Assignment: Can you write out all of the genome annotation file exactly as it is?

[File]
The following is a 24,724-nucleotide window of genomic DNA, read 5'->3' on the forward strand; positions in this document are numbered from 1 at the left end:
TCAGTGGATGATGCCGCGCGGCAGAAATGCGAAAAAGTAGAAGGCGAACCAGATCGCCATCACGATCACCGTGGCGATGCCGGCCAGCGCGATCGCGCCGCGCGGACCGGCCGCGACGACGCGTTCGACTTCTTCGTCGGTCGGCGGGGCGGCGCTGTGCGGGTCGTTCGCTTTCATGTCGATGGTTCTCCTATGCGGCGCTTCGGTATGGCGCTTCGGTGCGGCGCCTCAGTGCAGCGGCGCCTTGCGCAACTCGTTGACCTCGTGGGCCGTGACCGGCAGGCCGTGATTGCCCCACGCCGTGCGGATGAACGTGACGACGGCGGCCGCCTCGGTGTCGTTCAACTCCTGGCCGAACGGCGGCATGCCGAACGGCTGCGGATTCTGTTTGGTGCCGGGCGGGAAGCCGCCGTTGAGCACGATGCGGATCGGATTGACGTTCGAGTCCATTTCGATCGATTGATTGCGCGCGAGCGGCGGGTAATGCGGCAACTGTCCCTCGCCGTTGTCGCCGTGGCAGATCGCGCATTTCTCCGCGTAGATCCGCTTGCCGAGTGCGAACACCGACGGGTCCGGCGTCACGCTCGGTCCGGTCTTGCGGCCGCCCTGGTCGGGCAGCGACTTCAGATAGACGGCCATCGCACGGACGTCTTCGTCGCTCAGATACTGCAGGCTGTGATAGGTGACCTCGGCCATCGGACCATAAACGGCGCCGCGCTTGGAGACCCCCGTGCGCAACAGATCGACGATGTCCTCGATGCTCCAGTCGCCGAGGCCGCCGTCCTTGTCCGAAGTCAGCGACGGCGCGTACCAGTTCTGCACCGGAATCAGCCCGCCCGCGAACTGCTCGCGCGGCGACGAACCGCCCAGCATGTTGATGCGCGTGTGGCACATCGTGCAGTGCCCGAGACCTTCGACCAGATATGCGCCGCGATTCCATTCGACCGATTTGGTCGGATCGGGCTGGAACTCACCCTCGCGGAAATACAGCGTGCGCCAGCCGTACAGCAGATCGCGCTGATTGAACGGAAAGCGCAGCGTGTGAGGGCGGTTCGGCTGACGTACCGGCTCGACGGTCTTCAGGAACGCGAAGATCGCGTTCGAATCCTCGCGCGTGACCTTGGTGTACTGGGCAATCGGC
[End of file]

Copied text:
The following is a 24,724-nucleotide window of genomic DNA, read 5'->3' on the forward strand; positions in this document are numbered from 1 at the left end:
TCAGTGGATGATGCCGCGCGGCAGAAATGCGAAAAAGTAGAAGGCGAACCAGATCGCCATCACGATCACCGTGGCGATGCCGGCCAGCGCGATCGCGCCGCGCGGACCGGCCGCGACGACGCGTTCGACTTCTTCGTCGGTCGGCGGGGCGGCGCTGTGCGGGTCGTTCGCTTTCATGTCGATGGTTCTCCTATGCGGCGCTTCGGTATGGCGCTTCGGTGCGGCGCCTCAGTGCAGCGGCGCCTTGCGCAACTCGTTGACCTCGTGGGCCGTGACCGGCAGGCCGTGATTGCCCCACGCCGTGCGGATGAACGTGACGACGGCGGCCGCCTCGGTGTCGTTCAACTCCTGGCCGAACGGCGGCATGCCGAACGGCTGCGGATTCTGTTTGGTGCCGGGCGGGAAGCCGCCGTTGAGCACGATGCGGATCGGATTGACGTTCGAGTCCATTTCGATCGATTGATTGCGCGCGAGCGGCGGGTAATGCGGCAACTGTCCCTCGCCGTTGTCGCCGTGGCAGATCGCGCATTTCTCCGCGTAGATCCGCTTGCCGAGTGCGAACACCGACGGGTCCGGCGTCACGCTCGGTCCGGTCTTGCGGCCGCCCTGGTCGGGCAGCGACTTCAGATAGACGGCCATCGCACGGACGTCTTCGTCGCTCAGATACTGCAGGCTGTGATAGGTGACCTCGGCCATCGGACCATAAACGGCGCCGCGCTTGGAGACCCCCGTGCGCAACAGATCGACGATGTCCTCGATGCTCCAGTCGCCGAGGCCGCCGTCCTTGTCCGAAGTCAGCGACGGCGCGTACCAGTTCTGCACCGGAATCAGCCCGCCCGCGAACTGCTCGCGCGGCGACGAACCGCCCAGCATGTTGATGCGCGTGTGGCACATCGTGCAGTGCCCGAGACCTTCGACCAGATATGCGCCGCGATTCCATTCGACCGATTTGGTCGGATCGGGCTGGAACTCACCCTCGCGGAAATACAGCGTGCGCCAGCCGTACAGCAGATCGCGCTGATTGAACGGAAAGCGCAGCGTGTGAGGGCGGTTCGGCTGACGTACCGGCTCGACGGTCTTCAGGAACGCGAAGATCGCGTTCGAATCCTCGCGCGTGACCTTGGTGTACTGGGCAATCGGC